Site of a Maya ceremonial center in the tropical rainforest of the Chiapas, Mexico, that flourished around the end of the 8th century ce. Bonampak is best known for its colorful and complex wall paintings, which are the most complete indigenous examples in Pre-Columbian Mesoamerica. The paintings, brought to modern attention by Giles Healey in 1946, are preserved in situ on the walls of a fragile three-room building known as Structure 1. A full-scale replica building holds color copies of the paintings in the Museo Nacional de Antropología, Mexico City. The rest of the site is still largely unexcavated, but several fine sculptures have also been found.
The paintings in Structure 1 were commissioned in 791 ce to celebrate various events in the reign of the last known Bonampak king, Yajaw Chaan Muwan (reg. 775–? ce), and after his death, when young lords competed to be successor. In 2010, a small but important tomb was found under the bench in Room 2, probably that of Yajaw Chaan Muwan. To make the paintings, bright pigments were applied to damp stucco on walls, vaults, benches, and doorjambs by a team of painters following the program of a single master. Black and white pigments were used last, for outlines, highlights, and hieroglyphic writing. The positions of such architectural features as benches partly determine the reading order of the scenes. The text and image work together, neither subordinate to the other. In no other work of Maya art do so many individuals appear; they are painted throughout at about two-thirds life-size.
There are three scenes in Room 1, beginning with a great dance on the lower register of all four walls: the representations of the three young lords at center stage on the south wall were later badly damaged. The east wall is lined with paintings of fine-featured musicians playing drums, turtle carapaces, rattles, and trumpets, as well as mummers in costumes of aquatic and terrestrial creatures. On the opposite wall, sahals (subject governors) are depicted in procession. This scene is preceded by the surprisingly intimate painting of these same young lords donning ritual attire on the upper register of the north wall; this—like all north wall scenes of the three rooms—would only have been visible to a person seated on the built-in bench. Above, fourteen lords, dressed in their white capes for travel, present tribute—including 40,000 beans of chocolate—to a lord enthroned amidst family, including a young child, perhaps an heir, held up to the visitors. The captions above the throne remain unpainted, perhaps once intended to have named the now-dead king.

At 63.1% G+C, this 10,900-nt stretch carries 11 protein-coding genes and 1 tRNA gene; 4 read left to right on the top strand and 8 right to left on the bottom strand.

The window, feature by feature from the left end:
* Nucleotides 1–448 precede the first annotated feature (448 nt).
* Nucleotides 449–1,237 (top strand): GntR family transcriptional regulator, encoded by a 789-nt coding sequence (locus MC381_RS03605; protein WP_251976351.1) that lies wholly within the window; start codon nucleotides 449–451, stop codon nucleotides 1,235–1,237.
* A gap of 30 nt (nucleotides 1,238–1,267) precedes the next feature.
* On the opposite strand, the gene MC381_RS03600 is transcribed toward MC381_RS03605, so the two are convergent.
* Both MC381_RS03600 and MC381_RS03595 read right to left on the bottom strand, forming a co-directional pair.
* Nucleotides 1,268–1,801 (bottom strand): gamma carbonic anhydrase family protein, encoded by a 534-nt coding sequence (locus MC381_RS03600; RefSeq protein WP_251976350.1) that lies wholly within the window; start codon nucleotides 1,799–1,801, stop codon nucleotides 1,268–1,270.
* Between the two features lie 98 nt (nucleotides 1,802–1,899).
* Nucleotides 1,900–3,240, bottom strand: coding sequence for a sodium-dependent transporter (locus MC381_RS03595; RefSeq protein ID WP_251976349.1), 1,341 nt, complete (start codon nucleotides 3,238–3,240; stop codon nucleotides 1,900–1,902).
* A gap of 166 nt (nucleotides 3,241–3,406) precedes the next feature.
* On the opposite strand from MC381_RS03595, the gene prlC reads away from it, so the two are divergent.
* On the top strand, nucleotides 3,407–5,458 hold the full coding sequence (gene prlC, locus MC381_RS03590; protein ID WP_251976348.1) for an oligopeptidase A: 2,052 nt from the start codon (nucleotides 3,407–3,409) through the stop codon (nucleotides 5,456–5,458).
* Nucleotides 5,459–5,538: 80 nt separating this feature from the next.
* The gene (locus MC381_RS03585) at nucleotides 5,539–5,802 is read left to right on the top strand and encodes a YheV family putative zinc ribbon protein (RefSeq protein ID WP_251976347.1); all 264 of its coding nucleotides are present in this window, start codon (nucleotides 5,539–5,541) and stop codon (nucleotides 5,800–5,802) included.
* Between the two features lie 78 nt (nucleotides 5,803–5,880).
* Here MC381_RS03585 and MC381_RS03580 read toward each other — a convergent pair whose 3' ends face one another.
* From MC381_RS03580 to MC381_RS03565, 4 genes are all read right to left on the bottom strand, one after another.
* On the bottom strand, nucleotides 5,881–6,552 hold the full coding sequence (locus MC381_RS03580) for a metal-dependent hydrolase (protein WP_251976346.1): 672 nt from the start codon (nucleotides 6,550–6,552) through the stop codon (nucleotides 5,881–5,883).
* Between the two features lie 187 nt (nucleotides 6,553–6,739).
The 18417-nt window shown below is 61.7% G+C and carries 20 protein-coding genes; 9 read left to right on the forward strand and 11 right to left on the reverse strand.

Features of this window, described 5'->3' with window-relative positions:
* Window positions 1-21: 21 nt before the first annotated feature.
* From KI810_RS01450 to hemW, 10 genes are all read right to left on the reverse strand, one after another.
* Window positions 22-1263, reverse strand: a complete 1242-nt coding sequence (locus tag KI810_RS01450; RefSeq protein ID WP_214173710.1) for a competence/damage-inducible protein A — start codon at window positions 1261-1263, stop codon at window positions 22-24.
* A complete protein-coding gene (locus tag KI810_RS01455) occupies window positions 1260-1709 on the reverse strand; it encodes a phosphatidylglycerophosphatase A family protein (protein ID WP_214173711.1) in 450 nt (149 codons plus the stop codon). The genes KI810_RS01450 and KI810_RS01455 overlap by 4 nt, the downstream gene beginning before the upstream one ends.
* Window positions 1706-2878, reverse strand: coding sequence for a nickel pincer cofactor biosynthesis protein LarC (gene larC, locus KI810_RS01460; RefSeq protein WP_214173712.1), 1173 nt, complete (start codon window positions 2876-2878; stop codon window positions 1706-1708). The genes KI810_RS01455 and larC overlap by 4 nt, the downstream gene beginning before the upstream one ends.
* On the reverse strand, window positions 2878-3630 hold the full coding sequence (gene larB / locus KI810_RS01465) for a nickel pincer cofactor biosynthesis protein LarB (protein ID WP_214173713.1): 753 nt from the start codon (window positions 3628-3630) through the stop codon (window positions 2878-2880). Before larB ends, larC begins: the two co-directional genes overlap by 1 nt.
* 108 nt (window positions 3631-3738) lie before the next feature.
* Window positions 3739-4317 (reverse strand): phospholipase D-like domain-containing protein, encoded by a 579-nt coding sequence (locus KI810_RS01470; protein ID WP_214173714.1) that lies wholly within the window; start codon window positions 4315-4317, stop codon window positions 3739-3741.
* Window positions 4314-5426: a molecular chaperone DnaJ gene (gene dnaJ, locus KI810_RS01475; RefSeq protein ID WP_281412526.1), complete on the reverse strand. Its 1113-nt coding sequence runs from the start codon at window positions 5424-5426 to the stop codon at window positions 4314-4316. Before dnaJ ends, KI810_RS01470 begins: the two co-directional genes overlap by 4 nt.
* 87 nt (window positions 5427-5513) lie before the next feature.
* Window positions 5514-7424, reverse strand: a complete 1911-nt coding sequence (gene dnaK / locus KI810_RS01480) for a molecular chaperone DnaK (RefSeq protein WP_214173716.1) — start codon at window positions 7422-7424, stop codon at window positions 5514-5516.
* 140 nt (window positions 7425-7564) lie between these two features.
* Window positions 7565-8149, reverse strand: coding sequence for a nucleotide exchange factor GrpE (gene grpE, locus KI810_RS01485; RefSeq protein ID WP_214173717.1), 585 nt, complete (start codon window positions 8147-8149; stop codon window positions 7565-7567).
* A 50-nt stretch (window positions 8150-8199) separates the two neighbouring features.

Scholars generally agree that the text records a date for the event in the Maya Long Count system (see Mesoamerica, Pre-Columbian §II) corresponding to December 14, 790, when a new individual took office under the auspices of his maternal uncle, king of Yaxchilán. The text then records a second event, the dedication of the building itself, on November 15, 791.
The scenes on the east, south, and west walls of Room 2 depict a battle years earlier, in 785, led by Yajaw Chaan Muwan. A boustrophedon reading order is indicated, beginning at the upper left, and the narrative is sequential; some individuals occur twice. The text records a war that may have coincided with the movements of Venus, a time chosen by all Mesoamerican peoples for warfare. On the north wall, set to be viewed from the bench, victorious Bonampak lords present and torture captives on stairs under constellations associated with Venus. The vulnerable figures of naked captives are considered the finest representations of the human form in Maya art.